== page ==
That phenomenon is not limited to just football in Bridgeport, however. Children get involved with specific sports at an early age and learn what it takes to be an Indian when they reach high school.
"The main thing that I think symbolizes Bridgeport High School as a whole is that we are community based. That somewhat encompasses everything from academics to athletics," Nicewarner, who started as a player at Bridgeport before serving as an assistant coach and eventually the head coach, said.
The girls program was highlighted by the state championships in soccer and basketball.
Marshall said the drop to Class AA helped his team get back in position to win a state title. The Indians reached the 2012 Class AAA state championship game but lost to Greenbrier East.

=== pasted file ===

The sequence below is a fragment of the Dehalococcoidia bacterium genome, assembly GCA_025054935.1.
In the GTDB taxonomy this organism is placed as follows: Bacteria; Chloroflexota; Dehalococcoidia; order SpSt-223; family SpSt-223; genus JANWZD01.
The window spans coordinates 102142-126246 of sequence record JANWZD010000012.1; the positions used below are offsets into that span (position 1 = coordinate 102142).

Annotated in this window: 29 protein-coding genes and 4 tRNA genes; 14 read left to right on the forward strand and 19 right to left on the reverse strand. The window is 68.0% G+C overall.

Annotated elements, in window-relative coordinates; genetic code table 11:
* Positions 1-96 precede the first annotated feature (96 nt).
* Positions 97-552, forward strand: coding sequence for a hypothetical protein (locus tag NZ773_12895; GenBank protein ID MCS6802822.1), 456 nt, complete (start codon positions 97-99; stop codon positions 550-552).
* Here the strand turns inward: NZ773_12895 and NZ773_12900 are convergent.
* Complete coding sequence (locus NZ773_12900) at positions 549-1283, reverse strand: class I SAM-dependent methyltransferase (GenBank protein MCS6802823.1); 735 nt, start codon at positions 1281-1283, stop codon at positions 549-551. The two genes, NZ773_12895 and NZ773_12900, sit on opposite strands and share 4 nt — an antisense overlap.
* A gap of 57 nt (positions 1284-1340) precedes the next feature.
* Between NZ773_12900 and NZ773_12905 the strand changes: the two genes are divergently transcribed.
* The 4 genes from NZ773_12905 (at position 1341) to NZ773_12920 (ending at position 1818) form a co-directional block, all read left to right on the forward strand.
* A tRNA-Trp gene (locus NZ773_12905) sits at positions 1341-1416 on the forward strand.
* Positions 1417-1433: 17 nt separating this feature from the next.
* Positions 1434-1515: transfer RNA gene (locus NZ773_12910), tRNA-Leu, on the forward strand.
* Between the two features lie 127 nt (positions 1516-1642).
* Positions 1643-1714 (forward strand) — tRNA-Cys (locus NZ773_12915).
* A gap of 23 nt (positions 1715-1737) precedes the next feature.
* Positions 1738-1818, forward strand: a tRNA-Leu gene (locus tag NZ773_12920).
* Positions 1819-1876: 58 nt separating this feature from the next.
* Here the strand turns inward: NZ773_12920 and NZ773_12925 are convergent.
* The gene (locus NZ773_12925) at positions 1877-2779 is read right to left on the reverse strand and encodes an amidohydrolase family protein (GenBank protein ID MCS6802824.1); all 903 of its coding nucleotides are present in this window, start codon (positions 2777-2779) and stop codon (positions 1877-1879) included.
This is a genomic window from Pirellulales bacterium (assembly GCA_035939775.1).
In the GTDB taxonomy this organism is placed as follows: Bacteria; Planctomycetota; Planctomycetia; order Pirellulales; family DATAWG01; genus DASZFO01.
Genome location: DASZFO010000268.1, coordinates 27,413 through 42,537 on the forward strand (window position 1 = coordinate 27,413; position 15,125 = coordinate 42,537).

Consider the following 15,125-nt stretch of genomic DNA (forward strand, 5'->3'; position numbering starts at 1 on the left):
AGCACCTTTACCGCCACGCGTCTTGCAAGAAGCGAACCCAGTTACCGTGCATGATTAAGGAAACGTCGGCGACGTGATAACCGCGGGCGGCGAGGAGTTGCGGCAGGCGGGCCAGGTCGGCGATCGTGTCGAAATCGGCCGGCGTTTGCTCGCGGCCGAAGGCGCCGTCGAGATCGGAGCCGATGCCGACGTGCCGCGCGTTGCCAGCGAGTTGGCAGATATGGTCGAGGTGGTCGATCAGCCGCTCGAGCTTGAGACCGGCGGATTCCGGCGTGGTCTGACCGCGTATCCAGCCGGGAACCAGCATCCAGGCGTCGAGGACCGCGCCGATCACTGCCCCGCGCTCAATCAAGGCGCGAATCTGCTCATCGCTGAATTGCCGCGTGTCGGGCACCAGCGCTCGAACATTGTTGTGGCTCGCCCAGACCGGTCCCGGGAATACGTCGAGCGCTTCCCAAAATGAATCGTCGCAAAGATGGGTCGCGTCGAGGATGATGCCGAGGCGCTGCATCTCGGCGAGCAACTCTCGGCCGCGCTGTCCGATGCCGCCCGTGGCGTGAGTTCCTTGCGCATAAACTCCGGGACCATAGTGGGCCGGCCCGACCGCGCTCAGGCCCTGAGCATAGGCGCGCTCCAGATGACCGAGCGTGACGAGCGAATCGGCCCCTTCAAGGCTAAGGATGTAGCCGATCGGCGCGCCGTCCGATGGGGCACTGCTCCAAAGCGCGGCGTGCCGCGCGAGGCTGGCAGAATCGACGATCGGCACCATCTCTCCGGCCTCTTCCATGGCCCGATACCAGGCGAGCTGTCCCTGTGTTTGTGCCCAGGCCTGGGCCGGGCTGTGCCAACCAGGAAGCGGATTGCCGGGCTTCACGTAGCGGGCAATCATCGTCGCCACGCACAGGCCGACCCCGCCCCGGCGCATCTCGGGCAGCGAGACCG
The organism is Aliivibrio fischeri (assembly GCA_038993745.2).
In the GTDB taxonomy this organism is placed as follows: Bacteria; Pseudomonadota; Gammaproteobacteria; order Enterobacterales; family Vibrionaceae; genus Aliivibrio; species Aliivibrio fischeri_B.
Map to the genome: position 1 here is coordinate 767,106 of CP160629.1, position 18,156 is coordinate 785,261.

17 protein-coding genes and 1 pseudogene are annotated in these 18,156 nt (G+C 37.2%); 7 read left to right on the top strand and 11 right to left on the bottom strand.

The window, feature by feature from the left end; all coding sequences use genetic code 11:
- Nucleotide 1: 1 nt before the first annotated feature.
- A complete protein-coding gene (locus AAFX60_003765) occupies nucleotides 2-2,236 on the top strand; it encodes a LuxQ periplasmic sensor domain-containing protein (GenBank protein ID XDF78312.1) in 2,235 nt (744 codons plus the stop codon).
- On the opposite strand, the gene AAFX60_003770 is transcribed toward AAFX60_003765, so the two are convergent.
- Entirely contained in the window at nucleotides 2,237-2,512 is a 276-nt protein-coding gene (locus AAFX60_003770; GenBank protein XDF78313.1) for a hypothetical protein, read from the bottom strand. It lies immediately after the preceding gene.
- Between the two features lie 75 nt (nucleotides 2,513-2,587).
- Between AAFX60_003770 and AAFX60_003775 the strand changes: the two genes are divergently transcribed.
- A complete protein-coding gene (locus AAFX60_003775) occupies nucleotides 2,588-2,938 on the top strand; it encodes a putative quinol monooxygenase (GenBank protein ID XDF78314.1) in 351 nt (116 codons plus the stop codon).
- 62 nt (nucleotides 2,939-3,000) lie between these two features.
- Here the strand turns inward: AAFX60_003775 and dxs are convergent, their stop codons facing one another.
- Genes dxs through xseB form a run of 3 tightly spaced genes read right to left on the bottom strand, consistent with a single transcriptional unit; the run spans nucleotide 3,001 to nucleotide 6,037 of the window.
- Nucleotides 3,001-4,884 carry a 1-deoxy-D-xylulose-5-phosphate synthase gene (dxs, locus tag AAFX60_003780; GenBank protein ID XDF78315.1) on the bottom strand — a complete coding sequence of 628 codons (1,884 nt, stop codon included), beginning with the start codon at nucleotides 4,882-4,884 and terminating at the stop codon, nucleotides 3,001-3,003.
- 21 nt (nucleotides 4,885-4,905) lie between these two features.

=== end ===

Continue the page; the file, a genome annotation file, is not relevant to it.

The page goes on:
"That obviously had a tremendous effect," Marshall said. "Truthfully, last year's team was much more experienced and well rounded. There's been a lot of dedication in the offseason with these girls and we had a group of parents that came through and really helped get this thing off the ground. This group picked up that ball."
Frankfort finished third in the GEISA Class AA standings behind the Bridgeport and Fairmont Senior, with Ritchie County taking fourth and Bluefield rounding out the top five.
For winning, Bridgeport will get the traveling GEISA trophy to keep for a year and will receive a plaque that stays at the school.
Reach Tom Bragg at tom.br...@wvgazette.com.